Minnesota Air National Guard

A Minnesota ANG F-51D Mustang in the early 1950s.
A Minnesota ANG F-51D Mustang in the early 1950s.

The wartime 393d Fighter Squadron was redesignated the 179th Fighter Squadron and was allotted to the National Guard on 24 May 1946. It was organized at Duluth Municipal Airport and was extended federal recognition on 17 September 1948. The squadron was equipped with North American F-51D Mustangs and was assigned to the 133d Fighter Group at Wold-Chamberlain Field, Minneapolis.

Korean War activation

On 1 March 1951, the 179th was federalized and brought to active duty due to the Korean War. Shortly after activation it was redesignated the 179th Fighter-Interceptor Squadron and became part of Air Defense Command. On active duty it assumed an air defense mission and initially remained assigned to the 133d Fighter-Interceptor Group at Duluth Municipal Airport.[24] However, ADC experienced difficulty under the existing wing base organizational structure in deploying its fighter squadrons to best advantage.[25] As a result, in February 1952 the 133d Group was inactivated and the squadron was reassigned to the 31st Air Division. The squadron was inactivated and returned to the control of the State of Minnesota on 1 December 1952.[24]

Cold War

179th FIS Convair F-102 Delta Dagger 56-1323 alongside a F-84F Thunderstreak of the 170th TFS, an ANG F-100D Super Sabre and a F-101B Voodoo from the 178th FIS.
179th FIS Convair F-102 Delta Dagger 56-1323 alongside a F-84F Thunderstreak of the 170th TFS, an ANG F-100D Super Sabre and a F-101B Voodoo from the 178th FIS.

The unit was organized by 1 January 1953 and ADC became its gaining command upon call to active duty. It resumed its peacetime training mission. The squadron upgraded in 1954 to the radar equipped Lockheed F-94 Starfire all-weather interceptor, armed with 20 millimeter cannon. With this new aircraft, the 179th Fighter-Interceptor Squadron became an all-weather interceptor unit. In 1957, the 179th again upgraded to the improved Northrop F-89C Scorpion then in 1959, the unit converted to the F-89J model of the Scorpion, which was not only equipped with data link for interception control through the Semi-Automatic Ground Environment system, but which carried the nuclear armed AIR-2 Genie.[26]

On 1 July 1960, the 179th was authorized to expand to a group level, and the 148th Fighter Group (Air Defense) was established along with supporting squadrons.[26] The 179th became the new group's flying squadron. The other squadrons assigned to the group were the 148th Material Squadron, 148th Air Bse Squadron and the 148th USAF Dispensary. The same day, the squadron assumed a 24-hour air defense alert status at Duluth alongside the regular Air Force 11th Fighter-Interceptor Squadron.[26]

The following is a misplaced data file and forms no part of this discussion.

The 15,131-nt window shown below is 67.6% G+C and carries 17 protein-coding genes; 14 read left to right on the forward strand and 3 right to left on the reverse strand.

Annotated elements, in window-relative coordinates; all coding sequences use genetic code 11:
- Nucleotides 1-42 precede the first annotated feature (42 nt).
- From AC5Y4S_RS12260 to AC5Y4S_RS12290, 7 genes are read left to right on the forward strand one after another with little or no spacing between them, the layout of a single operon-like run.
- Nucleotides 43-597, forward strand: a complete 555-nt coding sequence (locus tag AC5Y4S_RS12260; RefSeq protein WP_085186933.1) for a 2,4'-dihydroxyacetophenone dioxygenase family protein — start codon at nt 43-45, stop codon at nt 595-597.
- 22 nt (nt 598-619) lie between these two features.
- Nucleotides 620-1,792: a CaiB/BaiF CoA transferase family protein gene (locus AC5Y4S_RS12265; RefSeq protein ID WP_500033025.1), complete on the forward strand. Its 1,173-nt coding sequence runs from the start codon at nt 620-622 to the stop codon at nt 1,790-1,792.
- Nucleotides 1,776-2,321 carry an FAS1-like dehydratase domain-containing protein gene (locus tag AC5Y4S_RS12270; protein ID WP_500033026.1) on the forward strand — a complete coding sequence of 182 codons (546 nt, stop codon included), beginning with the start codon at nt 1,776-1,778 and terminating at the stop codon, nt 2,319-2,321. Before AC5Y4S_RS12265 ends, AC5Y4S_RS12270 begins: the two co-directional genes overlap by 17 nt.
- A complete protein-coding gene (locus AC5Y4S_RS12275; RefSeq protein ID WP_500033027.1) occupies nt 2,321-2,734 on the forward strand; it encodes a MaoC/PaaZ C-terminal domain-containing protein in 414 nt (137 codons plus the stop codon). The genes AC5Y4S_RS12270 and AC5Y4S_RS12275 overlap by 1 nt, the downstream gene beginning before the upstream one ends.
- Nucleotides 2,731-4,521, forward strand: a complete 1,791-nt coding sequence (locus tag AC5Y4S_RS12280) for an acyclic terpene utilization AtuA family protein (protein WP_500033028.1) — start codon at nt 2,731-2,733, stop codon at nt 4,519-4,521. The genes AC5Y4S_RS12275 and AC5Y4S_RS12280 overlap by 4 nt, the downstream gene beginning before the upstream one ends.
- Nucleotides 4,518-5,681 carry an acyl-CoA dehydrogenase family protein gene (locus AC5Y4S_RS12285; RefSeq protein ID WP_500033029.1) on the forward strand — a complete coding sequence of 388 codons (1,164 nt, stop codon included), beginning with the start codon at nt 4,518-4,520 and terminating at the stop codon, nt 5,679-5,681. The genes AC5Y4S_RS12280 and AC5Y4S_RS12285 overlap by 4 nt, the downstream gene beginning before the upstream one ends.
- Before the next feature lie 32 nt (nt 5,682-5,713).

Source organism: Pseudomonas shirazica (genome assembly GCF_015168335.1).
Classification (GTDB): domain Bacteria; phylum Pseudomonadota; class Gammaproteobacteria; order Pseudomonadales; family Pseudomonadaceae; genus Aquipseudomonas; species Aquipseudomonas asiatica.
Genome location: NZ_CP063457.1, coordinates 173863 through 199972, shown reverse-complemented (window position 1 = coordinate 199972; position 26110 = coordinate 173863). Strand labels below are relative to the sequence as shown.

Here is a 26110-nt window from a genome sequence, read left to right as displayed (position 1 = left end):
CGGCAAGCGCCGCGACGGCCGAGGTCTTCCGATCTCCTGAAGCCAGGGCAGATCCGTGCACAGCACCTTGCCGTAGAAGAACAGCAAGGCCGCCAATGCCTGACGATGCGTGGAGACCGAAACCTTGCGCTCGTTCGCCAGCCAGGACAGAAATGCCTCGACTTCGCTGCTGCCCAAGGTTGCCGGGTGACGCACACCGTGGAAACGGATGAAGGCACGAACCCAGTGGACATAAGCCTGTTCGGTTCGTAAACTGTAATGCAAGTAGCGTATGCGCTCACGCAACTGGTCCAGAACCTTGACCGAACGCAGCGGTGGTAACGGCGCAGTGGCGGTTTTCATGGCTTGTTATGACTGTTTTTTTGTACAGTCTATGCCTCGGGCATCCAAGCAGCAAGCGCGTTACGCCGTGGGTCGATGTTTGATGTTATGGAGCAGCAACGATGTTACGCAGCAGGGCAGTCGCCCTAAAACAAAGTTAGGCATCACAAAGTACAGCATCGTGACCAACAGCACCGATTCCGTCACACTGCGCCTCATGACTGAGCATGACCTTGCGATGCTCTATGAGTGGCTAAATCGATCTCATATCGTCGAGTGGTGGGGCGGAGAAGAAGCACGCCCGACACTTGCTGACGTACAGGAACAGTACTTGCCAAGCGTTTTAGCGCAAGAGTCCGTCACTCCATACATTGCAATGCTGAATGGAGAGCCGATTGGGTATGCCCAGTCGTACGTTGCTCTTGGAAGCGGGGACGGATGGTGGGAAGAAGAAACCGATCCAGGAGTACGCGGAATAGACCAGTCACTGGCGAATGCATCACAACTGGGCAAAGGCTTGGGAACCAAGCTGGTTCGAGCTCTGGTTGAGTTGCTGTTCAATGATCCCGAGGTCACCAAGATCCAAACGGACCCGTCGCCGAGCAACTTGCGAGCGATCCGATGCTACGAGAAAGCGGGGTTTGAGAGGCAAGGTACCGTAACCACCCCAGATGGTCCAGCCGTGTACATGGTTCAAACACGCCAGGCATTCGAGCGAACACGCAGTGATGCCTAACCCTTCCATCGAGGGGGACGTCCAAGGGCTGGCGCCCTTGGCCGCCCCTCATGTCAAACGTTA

In 1967, the supersonic Convair F-102A Delta Dagger replaced the squadron's F-89J. The McDonnell F-101B Voodoo came aboard in April 1971 and remained until January 1976 when the unit was redesignated, becoming the 179th Tactical Reconnaissance Squadron with McDonnell Douglas RF-4C Phantom II Mach-2 unarmed reconnaissance aircraft. Its new mission entailed all weather, high or low altitude, day or night, reconnaissance. This mission also required the unit to have the capability to deploy to a wide variety of operating locations. The 179th TRS deployed seven RF-4Cs to Erding Air Base in West Germany between 3 and 23 August 1979 as part of Exercise Coronet Bridle.[27]

179th FIS McDonnell Douglas F-4D-26-MC Phantom II 65-0608 at Duluth Air National Guard Base, Minnesota, 1989. (This aircraft is today preserved at Dulth).
179th FIS McDonnell Douglas F-4D-26-MC Phantom II 65-0608 at Duluth Air National Guard Base, Minnesota, 1989. (This aircraft is today preserved at Dulth).

In October 1983, the mission changed again and the 179th returned to air defense becoming the 179th Fighter-Interceptor Squadron. The return to alert and air defense was accompanied by the McDonnell Douglas F-4D Phantom II tactical fighter,[26] most of the unit's aircraft being veterans of the Vietnam War. Between 1 March 1986 and 6 April 1987, three F-4Ds (65-0585, 65-0593 and 65-0648) from the 179th FIS were deployed to Ramstein Air Base, West Germany, alongside Phantoms of the 178th FIS and 194th FIS as part of Exercise Creek Klaxon,[28] which saw the ANG units take QRA responsibilities while the 526th TFS converted to the General Dynamics F-16C Fighting Falcon.[29]